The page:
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Oscillation (conservation)

  1. Dec 6, 2006 #1
    1. The problem statement, all variables and given/known data
    2. Relevant equations
    E = 1/2mv^2 + 1/2kx^2 = 1/2kA^2
    omega = Sqrt(k/m)
    f = omega/(2pi) = 1/(2pi)*Sqrt(k/m)

    3. The attempt at a solution
    m = 150kg
    M = 150kg + 50kg = 200kg
    x = 15ft = 4.57m
    h1 = 3.04 m
    h_real = ?
    x = A?

    mgh = (1/2)Mv^2 + (1/2)kx^2
    Since there is no velocity given, I use:
    mgh = (1/2)kA^2

    I need to find k:
    3 cycles every 10 seconds
    f = 0.3 cycles/s

    f = (1/2pi)Sqrt(k/M)
    0.3 = (1/2pi)Sqrt(k/M)
    k = 710 N/m

    (150kg)(9.8m/s^2)(h) = (1/2)(710N/m)(4.57m)^2
    h = 5.04m

    h_real > h1

    Did I do that correctly?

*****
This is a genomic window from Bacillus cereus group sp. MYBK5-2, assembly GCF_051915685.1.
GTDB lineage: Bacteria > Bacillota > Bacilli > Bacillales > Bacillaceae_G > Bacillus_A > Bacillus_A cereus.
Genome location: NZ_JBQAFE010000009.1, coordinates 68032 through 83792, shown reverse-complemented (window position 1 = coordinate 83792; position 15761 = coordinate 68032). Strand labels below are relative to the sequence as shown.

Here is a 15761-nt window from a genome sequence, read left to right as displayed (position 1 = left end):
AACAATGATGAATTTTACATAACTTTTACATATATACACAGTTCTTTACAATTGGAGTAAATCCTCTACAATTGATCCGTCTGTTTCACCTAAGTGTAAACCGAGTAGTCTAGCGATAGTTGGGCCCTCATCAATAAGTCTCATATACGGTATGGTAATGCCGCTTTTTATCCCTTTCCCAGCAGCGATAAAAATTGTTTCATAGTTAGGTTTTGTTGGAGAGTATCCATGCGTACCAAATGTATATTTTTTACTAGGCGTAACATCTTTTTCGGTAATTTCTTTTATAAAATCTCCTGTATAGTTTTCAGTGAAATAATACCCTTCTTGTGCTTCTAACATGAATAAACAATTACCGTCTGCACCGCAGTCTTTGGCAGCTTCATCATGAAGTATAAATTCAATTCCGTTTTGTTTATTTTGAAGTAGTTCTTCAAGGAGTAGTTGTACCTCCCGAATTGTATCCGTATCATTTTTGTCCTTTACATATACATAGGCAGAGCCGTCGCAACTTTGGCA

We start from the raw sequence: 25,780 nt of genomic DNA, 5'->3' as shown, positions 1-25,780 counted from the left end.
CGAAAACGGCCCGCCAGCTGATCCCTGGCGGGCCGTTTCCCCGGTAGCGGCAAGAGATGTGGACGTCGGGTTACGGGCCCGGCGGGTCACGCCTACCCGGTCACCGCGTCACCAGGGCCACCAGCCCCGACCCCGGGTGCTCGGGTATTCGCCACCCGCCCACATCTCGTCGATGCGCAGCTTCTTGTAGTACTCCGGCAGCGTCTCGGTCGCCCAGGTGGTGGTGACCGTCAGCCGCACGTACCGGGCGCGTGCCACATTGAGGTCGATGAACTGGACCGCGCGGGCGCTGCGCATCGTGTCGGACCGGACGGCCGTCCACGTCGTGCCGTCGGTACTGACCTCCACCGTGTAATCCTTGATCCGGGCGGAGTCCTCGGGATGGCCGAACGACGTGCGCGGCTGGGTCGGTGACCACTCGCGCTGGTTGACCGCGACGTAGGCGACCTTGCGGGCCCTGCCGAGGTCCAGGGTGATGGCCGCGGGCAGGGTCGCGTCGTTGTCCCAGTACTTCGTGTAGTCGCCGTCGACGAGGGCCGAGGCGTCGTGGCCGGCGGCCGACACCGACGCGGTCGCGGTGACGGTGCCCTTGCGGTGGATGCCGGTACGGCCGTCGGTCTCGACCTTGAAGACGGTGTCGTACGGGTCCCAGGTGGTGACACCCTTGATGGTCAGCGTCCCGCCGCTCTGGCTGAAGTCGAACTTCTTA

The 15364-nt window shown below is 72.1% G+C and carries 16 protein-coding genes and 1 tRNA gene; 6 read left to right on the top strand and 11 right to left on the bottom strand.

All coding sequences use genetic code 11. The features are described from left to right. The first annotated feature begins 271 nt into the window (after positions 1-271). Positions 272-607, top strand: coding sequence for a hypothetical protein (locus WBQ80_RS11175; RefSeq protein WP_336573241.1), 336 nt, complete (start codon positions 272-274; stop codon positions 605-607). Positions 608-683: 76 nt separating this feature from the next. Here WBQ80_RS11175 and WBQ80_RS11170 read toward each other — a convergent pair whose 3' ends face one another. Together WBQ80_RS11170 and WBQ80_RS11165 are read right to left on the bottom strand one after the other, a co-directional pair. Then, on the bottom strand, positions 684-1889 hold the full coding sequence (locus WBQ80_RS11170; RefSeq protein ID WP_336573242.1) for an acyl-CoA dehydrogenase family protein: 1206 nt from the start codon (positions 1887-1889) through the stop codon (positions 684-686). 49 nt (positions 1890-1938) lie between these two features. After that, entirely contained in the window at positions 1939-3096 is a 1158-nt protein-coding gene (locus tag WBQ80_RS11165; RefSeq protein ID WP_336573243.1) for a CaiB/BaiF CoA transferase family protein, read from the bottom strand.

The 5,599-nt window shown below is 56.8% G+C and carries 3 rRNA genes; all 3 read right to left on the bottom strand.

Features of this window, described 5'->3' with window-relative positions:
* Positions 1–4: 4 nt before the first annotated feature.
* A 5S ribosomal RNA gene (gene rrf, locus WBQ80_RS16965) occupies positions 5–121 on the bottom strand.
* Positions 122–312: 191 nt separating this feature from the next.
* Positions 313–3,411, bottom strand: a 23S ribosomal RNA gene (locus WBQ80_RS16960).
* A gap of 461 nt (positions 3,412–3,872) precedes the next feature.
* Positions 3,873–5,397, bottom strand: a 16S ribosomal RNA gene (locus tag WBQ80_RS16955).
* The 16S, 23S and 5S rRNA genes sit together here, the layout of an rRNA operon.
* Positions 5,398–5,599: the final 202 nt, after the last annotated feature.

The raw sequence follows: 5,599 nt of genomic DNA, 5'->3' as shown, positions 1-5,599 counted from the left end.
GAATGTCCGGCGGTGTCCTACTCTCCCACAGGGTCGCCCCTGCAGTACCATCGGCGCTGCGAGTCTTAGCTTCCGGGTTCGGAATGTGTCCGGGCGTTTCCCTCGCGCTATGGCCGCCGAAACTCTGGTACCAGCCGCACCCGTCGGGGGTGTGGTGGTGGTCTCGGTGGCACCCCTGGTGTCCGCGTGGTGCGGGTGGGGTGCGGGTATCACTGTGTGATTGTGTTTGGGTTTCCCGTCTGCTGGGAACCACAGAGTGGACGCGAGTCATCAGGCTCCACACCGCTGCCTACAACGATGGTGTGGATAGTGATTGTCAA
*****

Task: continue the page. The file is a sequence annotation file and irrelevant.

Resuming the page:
2. jcsd
  3. Dec 6, 2006 #2
    Almost: you have a rounding error in the final answer.
     
  4. Dec 6, 2006 #3

    Doc Al

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    Staff: Mentor

    You have assumed that mechanical energy is conserved during the collision. Rethink that assumption, given that the car and block stick together.

    Good.
     
  5. Dec 6, 2006 #4
    Hmm...
    Before the collision, the block would be:
    mgh = (1/2)mv^2
    Then
    mv = Mv_2
    Is there a way to use this relationship without velocity data (actual height)?
     
  6. Dec 6, 2006 #5

    Doc Al

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    Staff: Mentor

    Sure. Start with the SHM. That should enable you to find the post-collision speed, then use that relationship (conservation of momentum) to find the pre-collision speed. Then you can deduce the height.
     
  7. Dec 6, 2006 #6
    (1/2)Mv^2 = (1/2)kA^2 right?

    v = Sqrt(k/M)A
    v = Sqrt(710/200kg) * (4.57m)
    v = 8.6 m/s

    mv = Mv
    (150kg)v = (200kg)(8.6 m/s)
    v= 11.5 m/s

    mgh = (1/2)mv^2
    (150kg)(9.8)h = (1/2)(150kg)(11.5m/s)^2
    h = 6.75 m?
     
  8. Dec 6, 2006 #7

    Doc Al

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    Staff: Mentor

    Looks good.
     
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